Born Walker Smith, Jr., in Detroit, Michigan, on May 3, 1921, Robinson was never close to his father, who never stayed long in any one place. While his southern-born mother Leila worked as a Statler Hotel maid, sisters Marie and Evelyn tended young Walker as best they could. What kept Walker out of serious trouble was Brewster Recreation Center. Joe Louis Barrow, six years his senior, was also a member.

In 1932, Leila and the children moved to New York City. At Salem Crescent Athletic Club, Walker met trainer George Gainford, who would take fighters up and down the East Coast AAU circuit in a 1931 Model T Ford. In Kingston, New York, the fifteen-year-old Walker substituted for a fighter named Ray Robinson, and, because the young boxer did not have an AAU card, Gainford used the other fighter’s name. The name stuck.

In the years to come, the Salem Methodist Episcopal Church congregation showered its hero with gifts and prayers. After he turned pro, Robinson received financial backing from eccentric millionaire Curt Horrman, but twenty-eight fights later, anxious to avoid anyone controlling his career, he bought the manager out for $10,000. Avoiding mobsters such as Frankie Carbo, who influenced or controlled many other fighters, Robinson was the first African American athlete, Haygood concludes, “to largely own his own fighting rights, and the first to challenge radio and TV station owners about financial receipts.”

During World War II, touring southern Army camps with heavyweight champ Joe Louis, Robinson refused to bow to segregationist practices. In Mississippi, he would not perform before white-only audiences, forcing the military brass to allow African American soldiers to attend. At Camp Siebert in Alabama, Louis was denied entry to a bus into the town of Gadsden reserved for whites. When Louis then used a white-only pay phone to call a taxi, a military policeman raised his billy club as if to strike him. Robinson leaped on the soldier’s back and wrestled him to the ground. Subsequently incarcerated, he was soon released; army officials were fearful of African American G.I.s already infuriated by daily indignities.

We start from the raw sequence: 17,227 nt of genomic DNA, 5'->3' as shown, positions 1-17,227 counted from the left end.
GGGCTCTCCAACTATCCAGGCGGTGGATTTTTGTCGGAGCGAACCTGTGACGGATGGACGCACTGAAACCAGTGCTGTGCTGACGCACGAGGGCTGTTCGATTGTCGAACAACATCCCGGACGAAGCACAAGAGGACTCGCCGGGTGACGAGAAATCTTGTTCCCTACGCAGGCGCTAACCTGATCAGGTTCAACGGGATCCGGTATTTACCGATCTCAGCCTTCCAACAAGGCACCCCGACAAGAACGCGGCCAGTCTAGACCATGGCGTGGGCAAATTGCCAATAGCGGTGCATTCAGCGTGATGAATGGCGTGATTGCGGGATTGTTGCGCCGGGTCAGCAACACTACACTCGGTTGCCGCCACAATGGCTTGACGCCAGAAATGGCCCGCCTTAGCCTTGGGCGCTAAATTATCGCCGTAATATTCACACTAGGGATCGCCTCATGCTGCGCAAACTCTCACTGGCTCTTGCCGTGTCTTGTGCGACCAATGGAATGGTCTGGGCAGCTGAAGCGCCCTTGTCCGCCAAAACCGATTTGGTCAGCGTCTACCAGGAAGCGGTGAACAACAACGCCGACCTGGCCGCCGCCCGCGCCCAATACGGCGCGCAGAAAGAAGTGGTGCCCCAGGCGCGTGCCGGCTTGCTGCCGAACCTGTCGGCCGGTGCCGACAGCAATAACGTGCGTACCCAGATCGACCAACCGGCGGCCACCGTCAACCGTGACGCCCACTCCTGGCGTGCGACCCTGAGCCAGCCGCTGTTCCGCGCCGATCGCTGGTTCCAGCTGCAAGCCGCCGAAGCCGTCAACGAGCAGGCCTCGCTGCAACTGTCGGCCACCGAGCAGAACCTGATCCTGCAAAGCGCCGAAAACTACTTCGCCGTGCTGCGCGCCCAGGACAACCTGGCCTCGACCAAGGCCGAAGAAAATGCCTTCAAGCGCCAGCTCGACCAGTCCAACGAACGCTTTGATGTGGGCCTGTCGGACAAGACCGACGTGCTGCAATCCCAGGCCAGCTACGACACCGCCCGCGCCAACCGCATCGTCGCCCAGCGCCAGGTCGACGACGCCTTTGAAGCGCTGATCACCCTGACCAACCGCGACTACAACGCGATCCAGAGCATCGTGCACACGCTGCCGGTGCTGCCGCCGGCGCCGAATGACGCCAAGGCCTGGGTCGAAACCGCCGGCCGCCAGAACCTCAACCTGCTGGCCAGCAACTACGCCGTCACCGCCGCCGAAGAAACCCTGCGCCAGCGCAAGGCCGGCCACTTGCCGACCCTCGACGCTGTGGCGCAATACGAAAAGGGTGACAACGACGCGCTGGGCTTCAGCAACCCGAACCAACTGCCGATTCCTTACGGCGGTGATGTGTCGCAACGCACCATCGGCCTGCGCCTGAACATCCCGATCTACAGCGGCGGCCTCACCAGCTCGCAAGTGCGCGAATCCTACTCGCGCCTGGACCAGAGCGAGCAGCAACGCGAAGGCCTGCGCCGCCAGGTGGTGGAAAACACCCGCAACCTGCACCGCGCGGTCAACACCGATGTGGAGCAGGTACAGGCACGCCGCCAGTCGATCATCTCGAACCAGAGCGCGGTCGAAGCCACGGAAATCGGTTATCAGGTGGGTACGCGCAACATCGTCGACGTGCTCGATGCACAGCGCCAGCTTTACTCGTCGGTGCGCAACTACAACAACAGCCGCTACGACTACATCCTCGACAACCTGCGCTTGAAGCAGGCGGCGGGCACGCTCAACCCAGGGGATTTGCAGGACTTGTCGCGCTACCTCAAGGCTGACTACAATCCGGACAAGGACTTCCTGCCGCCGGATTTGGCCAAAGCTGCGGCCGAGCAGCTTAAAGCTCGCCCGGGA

Ordered to Europe in 1944, Robinson went absent without leave for six weeks and then checked himself into a hospital claiming amnesia. Not wishing to provoke an embarrassing incident, Army officials granted the deserter an honorable discharge. As sportswriter W. C. Heinz said of Robinson, he was a great con man. Robinson married Edna Mae Holly in 1943 and had a son, Ray, Jr., but he was neither a faithful husband nor a devoted father. Rather, he was a ladies’ man.

White champions commonly shunned African American contenders, but his box-office appeal earned Robinson a title shot on December 20, 1946, against fellow African American welterweight Tommy Bell, and Robinson made the most of it. Fighting at the legendary Madison Square Garden, Robinson was floored in round one, but he earned more points than Bell for the rest of the fight. The following year in Cleveland, challenger Jimmy Doyle collapsed from Robinson’s blows and went to the hospital on a stretcher. Doyle had suffered a serious concussion the previous year, yet he was cleared to fight. He died the next day. Robinson viewed the body in the morgue and subsequently gave money to Doyle’s mother.